This is very similar to recycling, but not to be confused with the same concept. Re-using work means you take sections or elements of previous unpublished writing and use them in your current writing projects, pretty much word for word. This could be a few great words from a short story, the kind of words that stick in your mind, or it might be a fantastic sentence. It could be an entire scene that you could use without much tweaking, or you can re-use your work as another writing concept completely. The latter is common with flash fiction, by turning it into short stories, or turning short stories turning into novels etc. Essentially, you are re-using the original material for another purpose.

Of course, it’s not just writing that we should reuse. Writers should do their bit for the environment by printing only when necessary. Some writers prefer to edit using a fully printed version of their book rather than doing so on screen, so when you’ve finished with the editing, use the reverse of the paper for something else rather than use up a fresh batch of paper.


Unlike reusing some of your work, recycling means that you take some elements of what you have written from previous works and regurgitate the material to produce something completely new. This works with raw material like stories, novels, flash fiction, poems, notes etc, as well as concepts and ideas. How many of us have half-scribbled ideas, sketches and notes locked away, collecting dust along with unfinished novels?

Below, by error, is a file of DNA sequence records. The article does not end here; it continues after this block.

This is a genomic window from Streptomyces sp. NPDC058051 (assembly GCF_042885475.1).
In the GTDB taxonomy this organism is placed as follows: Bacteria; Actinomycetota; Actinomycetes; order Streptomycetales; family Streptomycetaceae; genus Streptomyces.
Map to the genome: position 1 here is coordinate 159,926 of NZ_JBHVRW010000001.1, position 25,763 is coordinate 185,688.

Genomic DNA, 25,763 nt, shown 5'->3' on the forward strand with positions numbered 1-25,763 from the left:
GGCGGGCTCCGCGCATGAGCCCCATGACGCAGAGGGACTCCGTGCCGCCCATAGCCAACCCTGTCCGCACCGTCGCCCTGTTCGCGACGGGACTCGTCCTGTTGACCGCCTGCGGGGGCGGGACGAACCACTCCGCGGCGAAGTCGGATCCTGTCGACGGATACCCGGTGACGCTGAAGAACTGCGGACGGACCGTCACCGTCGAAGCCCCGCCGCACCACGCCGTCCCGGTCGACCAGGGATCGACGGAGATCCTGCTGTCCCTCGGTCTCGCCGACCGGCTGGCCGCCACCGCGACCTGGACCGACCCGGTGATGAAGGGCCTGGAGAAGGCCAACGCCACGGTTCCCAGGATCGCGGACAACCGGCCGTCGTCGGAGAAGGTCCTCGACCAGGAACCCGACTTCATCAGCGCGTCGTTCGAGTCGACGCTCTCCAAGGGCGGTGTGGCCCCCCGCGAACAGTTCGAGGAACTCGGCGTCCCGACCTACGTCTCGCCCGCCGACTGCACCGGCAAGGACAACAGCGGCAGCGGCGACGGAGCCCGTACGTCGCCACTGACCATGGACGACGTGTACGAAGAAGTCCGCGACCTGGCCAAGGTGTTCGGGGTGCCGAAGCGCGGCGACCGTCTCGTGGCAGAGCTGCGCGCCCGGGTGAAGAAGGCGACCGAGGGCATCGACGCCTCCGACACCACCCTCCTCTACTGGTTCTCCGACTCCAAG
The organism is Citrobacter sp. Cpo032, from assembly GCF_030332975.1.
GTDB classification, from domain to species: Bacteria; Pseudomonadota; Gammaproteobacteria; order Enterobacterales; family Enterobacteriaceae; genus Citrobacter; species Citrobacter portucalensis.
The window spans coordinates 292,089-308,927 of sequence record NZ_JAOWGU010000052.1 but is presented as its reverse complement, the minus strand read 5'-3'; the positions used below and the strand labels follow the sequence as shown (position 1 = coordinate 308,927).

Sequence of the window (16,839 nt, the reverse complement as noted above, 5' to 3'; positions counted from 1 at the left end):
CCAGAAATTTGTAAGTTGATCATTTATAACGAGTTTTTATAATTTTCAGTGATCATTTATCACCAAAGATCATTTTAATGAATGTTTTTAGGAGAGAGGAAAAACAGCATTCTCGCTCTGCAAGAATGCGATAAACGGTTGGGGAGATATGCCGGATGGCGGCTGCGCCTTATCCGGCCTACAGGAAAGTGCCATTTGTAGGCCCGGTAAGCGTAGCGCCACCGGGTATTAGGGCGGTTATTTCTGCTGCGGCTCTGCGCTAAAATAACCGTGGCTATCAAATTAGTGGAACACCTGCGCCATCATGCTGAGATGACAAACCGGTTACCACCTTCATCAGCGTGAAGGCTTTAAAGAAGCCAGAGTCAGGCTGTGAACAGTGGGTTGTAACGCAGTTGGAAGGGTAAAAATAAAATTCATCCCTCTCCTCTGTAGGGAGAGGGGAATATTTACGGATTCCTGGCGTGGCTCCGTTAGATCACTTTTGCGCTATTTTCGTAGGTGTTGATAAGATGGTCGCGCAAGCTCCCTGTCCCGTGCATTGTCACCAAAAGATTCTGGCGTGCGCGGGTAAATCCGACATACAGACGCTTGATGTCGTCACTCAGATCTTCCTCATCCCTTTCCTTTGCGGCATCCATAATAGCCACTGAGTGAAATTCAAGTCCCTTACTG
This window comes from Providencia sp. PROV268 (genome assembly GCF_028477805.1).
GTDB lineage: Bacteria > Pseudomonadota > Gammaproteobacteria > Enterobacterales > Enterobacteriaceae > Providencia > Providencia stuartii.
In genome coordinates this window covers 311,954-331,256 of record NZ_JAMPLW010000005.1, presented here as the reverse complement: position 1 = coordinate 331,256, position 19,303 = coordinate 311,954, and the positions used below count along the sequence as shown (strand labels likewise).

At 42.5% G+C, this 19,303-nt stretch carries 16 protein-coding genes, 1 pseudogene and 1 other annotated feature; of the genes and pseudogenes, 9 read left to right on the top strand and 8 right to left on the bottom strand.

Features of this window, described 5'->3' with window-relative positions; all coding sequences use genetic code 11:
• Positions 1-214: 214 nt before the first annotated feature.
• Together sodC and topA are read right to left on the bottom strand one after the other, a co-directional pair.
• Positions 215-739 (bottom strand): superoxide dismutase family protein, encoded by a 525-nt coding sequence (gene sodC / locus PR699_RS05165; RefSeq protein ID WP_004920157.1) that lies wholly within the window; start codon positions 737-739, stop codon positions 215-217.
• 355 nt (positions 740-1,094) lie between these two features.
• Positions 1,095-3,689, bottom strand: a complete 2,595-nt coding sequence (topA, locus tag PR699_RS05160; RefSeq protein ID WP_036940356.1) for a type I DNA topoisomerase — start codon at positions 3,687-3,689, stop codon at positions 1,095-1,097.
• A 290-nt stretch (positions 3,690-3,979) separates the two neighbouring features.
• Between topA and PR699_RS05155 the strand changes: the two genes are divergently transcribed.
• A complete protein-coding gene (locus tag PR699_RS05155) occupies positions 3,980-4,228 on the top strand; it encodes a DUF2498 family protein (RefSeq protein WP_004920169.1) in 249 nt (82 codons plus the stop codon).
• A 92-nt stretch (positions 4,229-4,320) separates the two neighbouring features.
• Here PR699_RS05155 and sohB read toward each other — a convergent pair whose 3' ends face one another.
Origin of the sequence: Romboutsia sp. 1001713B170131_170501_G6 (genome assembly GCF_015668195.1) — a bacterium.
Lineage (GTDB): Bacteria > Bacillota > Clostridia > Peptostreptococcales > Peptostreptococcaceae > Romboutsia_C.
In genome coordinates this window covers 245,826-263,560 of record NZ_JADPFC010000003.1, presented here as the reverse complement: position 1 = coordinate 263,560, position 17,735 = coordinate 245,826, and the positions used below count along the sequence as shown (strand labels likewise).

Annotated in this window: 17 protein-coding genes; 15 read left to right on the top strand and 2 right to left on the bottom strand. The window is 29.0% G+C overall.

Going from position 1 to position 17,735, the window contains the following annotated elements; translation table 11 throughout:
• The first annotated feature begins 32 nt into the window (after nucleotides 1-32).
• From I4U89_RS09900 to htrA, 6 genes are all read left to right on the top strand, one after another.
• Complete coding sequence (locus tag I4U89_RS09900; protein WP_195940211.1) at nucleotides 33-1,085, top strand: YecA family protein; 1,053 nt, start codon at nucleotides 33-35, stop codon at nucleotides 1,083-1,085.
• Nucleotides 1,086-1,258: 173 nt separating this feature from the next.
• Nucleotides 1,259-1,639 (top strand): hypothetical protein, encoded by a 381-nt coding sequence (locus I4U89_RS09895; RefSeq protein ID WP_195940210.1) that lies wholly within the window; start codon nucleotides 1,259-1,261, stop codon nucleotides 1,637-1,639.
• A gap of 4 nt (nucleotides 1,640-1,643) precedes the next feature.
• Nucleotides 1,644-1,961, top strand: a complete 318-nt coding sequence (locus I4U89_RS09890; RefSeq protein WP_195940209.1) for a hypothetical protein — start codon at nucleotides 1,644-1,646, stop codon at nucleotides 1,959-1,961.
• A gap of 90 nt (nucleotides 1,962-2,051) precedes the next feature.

Revisit your old stories to see what you can salvage and make anew. We all have stories that didn’t make the cut, or they didn’t work somehow – maybe at the time the concept just wasn’t right, or the story didn’t quite make much sense, or they were stories that were rejected so many times you just gave up on them. There could be ideas for poems, flash fiction, articles or new stories waiting to happen or there could be a new novel leaping at you from the dust.

You can pretty much recycle anything: characters, plot ideas, themes, dialogue; chapters, whole stories or novels – you name it - and turn them into something new. Maybe even a portion of your old unpublished novels or stories might even become secondary plots within your next writing project.


This works twofold, too. Firstly, we all have to print from time to time, it simply can’t be helped, and this involves paper and ink and peripherals in varying quantities. An average 80,000 – 100,000 word novel could number 320 – 400 A4 pages. That’s a lot of paper when you’re editing. It’s very much as case of common sense, but only print when it’s necessary.

Secondly, you will also notice that, during the editing stage of your masterpiece, you will need to get rid of unwanted scenes, overly long chapters, boring dialogue and narration etc. You should aim to shave around 20 – 25% from your work in progress. The resulting novel will be leaner and tighter and a much better read. (This also reduces your printed page output).

The moral of the story is this: never throw any of your old writing out. You can find use for it. Reuse, recycle and where you can, reduce - get every last use out of your paper, books, notepads, stories, ideas and novels etc.

Next week: why research is vital.